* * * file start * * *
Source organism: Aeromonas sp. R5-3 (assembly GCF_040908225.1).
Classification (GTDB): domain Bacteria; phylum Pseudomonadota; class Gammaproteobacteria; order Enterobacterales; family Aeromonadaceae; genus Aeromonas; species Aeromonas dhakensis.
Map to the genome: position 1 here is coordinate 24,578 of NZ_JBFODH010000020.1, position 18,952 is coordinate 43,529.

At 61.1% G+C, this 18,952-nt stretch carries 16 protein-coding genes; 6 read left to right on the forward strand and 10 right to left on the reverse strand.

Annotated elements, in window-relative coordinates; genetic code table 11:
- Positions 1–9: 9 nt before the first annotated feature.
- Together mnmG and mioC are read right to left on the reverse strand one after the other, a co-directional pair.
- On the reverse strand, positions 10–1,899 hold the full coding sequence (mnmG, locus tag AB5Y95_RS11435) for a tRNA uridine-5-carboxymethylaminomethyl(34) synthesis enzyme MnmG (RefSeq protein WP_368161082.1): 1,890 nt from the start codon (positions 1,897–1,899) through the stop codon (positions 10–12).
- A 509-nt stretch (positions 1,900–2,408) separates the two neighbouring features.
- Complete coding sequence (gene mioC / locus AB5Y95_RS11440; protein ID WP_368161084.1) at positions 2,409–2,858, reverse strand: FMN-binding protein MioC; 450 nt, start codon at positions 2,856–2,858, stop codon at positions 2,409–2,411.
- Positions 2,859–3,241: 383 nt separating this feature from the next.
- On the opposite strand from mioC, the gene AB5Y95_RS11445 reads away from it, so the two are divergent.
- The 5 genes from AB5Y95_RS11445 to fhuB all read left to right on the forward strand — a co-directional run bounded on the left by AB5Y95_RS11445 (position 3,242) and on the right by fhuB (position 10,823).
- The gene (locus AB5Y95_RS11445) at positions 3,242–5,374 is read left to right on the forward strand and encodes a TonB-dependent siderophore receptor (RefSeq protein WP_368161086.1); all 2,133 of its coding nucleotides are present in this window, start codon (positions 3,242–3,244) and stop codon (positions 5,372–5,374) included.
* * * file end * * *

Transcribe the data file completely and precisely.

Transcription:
Source organism: Aeromonas sp. R5-3 (assembly GCF_040908225.1).
Classification (GTDB): domain Bacteria; phylum Pseudomonadota; class Gammaproteobacteria; order Enterobacterales; family Aeromonadaceae; genus Aeromonas; species Aeromonas dhakensis.
Map to the genome: position 1 here is coordinate 24,578 of NZ_JBFODH010000020.1, position 18,952 is coordinate 43,529.

At 61.1% G+C, this 18,952-nt stretch carries 16 protein-coding genes; 6 read left to right on the forward strand and 10 right to left on the reverse strand.

Annotated elements, in window-relative coordinates; genetic code table 11:
- Positions 1–9: 9 nt before the first annotated feature.
- Together mnmG and mioC are read right to left on the reverse strand one after the other, a co-directional pair.
- On the reverse strand, positions 10–1,899 hold the full coding sequence (mnmG, locus tag AB5Y95_RS11435) for a tRNA uridine-5-carboxymethylaminomethyl(34) synthesis enzyme MnmG (RefSeq protein WP_368161082.1): 1,890 nt from the start codon (positions 1,897–1,899) through the stop codon (positions 10–12).
- A 509-nt stretch (positions 1,900–2,408) separates the two neighbouring features.
- Complete coding sequence (gene mioC / locus AB5Y95_RS11440; protein ID WP_368161084.1) at positions 2,409–2,858, reverse strand: FMN-binding protein MioC; 450 nt, start codon at positions 2,856–2,858, stop codon at positions 2,409–2,411.
- Positions 2,859–3,241: 383 nt separating this feature from the next.
- On the opposite strand from mioC, the gene AB5Y95_RS11445 reads away from it, so the two are divergent.
- The 5 genes from AB5Y95_RS11445 to fhuB all read left to right on the forward strand — a co-directional run bounded on the left by AB5Y95_RS11445 (position 3,242) and on the right by fhuB (position 10,823).
- The gene (locus AB5Y95_RS11445) at positions 3,242–5,374 is read left to right on the forward strand and encodes a TonB-dependent siderophore receptor (RefSeq protein WP_368161086.1); all 2,133 of its coding nucleotides are present in this window, start codon (positions 3,242–3,244) and stop codon (positions 5,372–5,374) included.